MR. CHAMISA: I am sure Hon. Mudarikwa knows that, when I addressed the Committee I actual gave him in advance, that we are doing a lot of work to make sure that we switch on the national roaming. What is termed national roaming is the ability for our various subscribers and users to migrate from one platform, that is Econet, to a Net One platform without necessarily having three different sim cards. So if you just have one sim card, you enter one and you enter all, if you access one you access all. That is possible in other countries where there is an exchange port within that country. We are currently working with POTRAZ to make sure that is a reality, it is a policy issue and as Government we have already adopted that, we are going to move in that direction. National roaming is going to help people in terms of migrating the mindset, competition on infrastructure, to competition of services. As it is, people are competing on infrastructure so they have been very reluctant when it comes to the need to move on to the platform of national roaming. However, I am glad to say I have good news for the honourable Members of Parliament that it is again one of these policy prescriptions that are in the oven. We hope to ultimately release this as a product. I must say this is the direction we are taking. We are insisting more on infrastructure, once we get our infrastructure running, at least that route should have fibre cables, under sea cables and the rest will follow. The dictum has been seek ye first in communication, the kingdom of infrastructure, everything else follows, then part of the national roaming is going to follow. Thank you very much.

MR. SANSOLE: In the absence of the Minister of Transport, I will direct my question to the Deputy Prime Minister. What is the justification for motor vehicles to change number plates each time they change ownership. It is the owners who have changed, so why does the vehicle has to change its identity at a cost of $150 for a set of number plates whose cost of production is $20? Thank you.

MR. SPEAKER: Your question is highly technical and I suggest that you put that question in writing in order to get response from the relevant minister.

MR. TACHIONA: My question is directed to the Minister of Agriculture. What is the policy regarding the importation of potato seedlings from neighbouring countries?

THE MINISTER OF AGRICULTURE, MECHANISATION AND IRRIGATION DEVELOPMENT (DR. MADE): The policy of Government is that we do not import potatoes in terms of the crop. However, depending on the shortages, we do allow importation but the necessary regulations must be complied with. Thank you.

MR. TACHIONA: Minister, how come the consignment that was denied at Beitbridge Boarder Post was allowed at Plumtree Boarder Post, if the policy does not allow?

DR. MADE: Mr Speaker, that is a very specific issue that I can look into. I would not have the details.

MR. CHINYADZA: My question is directed to the Minister of Agriculture. I would like to know whether the minister is aware of the widespread abuse of inputs at GMB and whether there is policy and procedure to follow up on the wrong doers and why infact it has pepertuated for quite some time now.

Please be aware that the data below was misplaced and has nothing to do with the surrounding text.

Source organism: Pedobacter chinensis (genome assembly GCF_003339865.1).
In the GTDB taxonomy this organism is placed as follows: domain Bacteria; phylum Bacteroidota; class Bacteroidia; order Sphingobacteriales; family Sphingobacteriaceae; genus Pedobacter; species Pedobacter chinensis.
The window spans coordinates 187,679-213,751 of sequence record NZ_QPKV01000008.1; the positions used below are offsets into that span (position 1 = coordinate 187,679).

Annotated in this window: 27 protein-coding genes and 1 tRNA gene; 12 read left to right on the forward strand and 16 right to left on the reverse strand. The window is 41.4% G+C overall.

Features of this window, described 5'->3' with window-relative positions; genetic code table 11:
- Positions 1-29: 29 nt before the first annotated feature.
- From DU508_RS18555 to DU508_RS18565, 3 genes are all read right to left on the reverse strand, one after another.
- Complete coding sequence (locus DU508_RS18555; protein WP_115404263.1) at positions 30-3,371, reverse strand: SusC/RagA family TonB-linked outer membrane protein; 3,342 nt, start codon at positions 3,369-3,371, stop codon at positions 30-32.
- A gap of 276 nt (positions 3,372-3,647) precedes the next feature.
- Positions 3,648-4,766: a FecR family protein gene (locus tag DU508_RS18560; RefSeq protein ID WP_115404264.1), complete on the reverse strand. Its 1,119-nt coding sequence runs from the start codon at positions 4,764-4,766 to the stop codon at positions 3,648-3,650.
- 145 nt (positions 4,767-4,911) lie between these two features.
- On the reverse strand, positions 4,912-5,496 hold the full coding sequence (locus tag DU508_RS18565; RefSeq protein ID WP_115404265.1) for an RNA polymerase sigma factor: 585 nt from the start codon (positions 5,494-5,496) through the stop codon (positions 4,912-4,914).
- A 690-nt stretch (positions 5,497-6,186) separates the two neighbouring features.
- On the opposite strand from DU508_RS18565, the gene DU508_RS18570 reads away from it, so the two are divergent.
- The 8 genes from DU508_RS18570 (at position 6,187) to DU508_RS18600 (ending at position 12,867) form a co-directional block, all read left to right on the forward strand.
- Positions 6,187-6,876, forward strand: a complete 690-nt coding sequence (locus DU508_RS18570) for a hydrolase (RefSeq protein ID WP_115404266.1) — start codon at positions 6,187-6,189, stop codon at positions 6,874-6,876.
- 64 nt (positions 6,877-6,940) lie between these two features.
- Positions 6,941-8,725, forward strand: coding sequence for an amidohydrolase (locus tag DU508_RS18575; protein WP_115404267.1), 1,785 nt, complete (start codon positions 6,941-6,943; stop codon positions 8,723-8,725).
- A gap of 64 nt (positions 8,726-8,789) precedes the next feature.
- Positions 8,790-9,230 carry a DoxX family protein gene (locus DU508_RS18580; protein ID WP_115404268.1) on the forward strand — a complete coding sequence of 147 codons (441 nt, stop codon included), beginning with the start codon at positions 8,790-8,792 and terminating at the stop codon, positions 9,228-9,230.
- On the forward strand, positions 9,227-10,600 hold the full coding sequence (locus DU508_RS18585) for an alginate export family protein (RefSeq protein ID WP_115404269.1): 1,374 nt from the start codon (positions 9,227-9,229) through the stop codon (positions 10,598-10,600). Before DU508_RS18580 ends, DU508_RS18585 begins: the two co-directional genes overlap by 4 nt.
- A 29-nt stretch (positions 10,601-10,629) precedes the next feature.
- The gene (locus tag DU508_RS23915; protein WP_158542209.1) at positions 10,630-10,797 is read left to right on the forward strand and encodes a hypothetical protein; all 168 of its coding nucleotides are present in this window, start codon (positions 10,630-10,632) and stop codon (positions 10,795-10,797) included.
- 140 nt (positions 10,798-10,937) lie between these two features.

THE MINISTER OF AGRICULTURE (DR. MADE): We have a very clear policy on access to inputs and if there are any specific cases that you are aware of, you can bring them to my attention and we will be able to deal with that.

+MR. F.M. SIBANDA: Is there a policy to recruit uniformed forces, that is people like police, soldiers and prison officers, because Government has no money to pay them. What is the policy regarding that issue?

THE DEPUTY PRIME MINISTER (PROF. MUTAMBARA): I think the Minister of Finance has been very clear that we have very limited fiscus space and hence we must eat what we kill but at the same time, we have a country to run. We need a Parliament, we need Cabinet Ministers, civil servants, we need teachers in the country, we need the army, police force and prison officers. Therefore, what we will try to do is to make sure we live within the means of our resources. We cannot do without the army, we cannot do without the police force, we cannot do without prisons. What we will try to do is to make sure we control and manage recruitment but at the end of the day, we are going to recruit and we will have a Parliament and we will try to make sure we live within our means. I thank you.

MR. F.M. SIBANDA: Would this not be detrimental to the nation where we train more than what we can afford? How can we prevent armed robberies when we train more soldiers getting peanuts? Would this not necessitate armed robberies in the society?

THE DEPUTY PRIME MINISTER (PROF. MUTAMBARA): I think what we need to do Mr. Speaker is to understand the issue of right sizing. The issue is to say what size of army do we need in this country, what size of police force, the size of our prisons and prison officers in terms of numbers so that we work within the limits of our resources. We are not suggesting hiring more than we need, we are suggesting that we need a certain size, the right size of army, the right size of police force and we must work hard to grow this economy so that we are productive and we have resources, we need to pay our civil servants, to pay the army and police force. We are responsible people and we are not going to hire beyond our means but at the same time, there is a basic requirement to ensure the security of our nation. Thank you.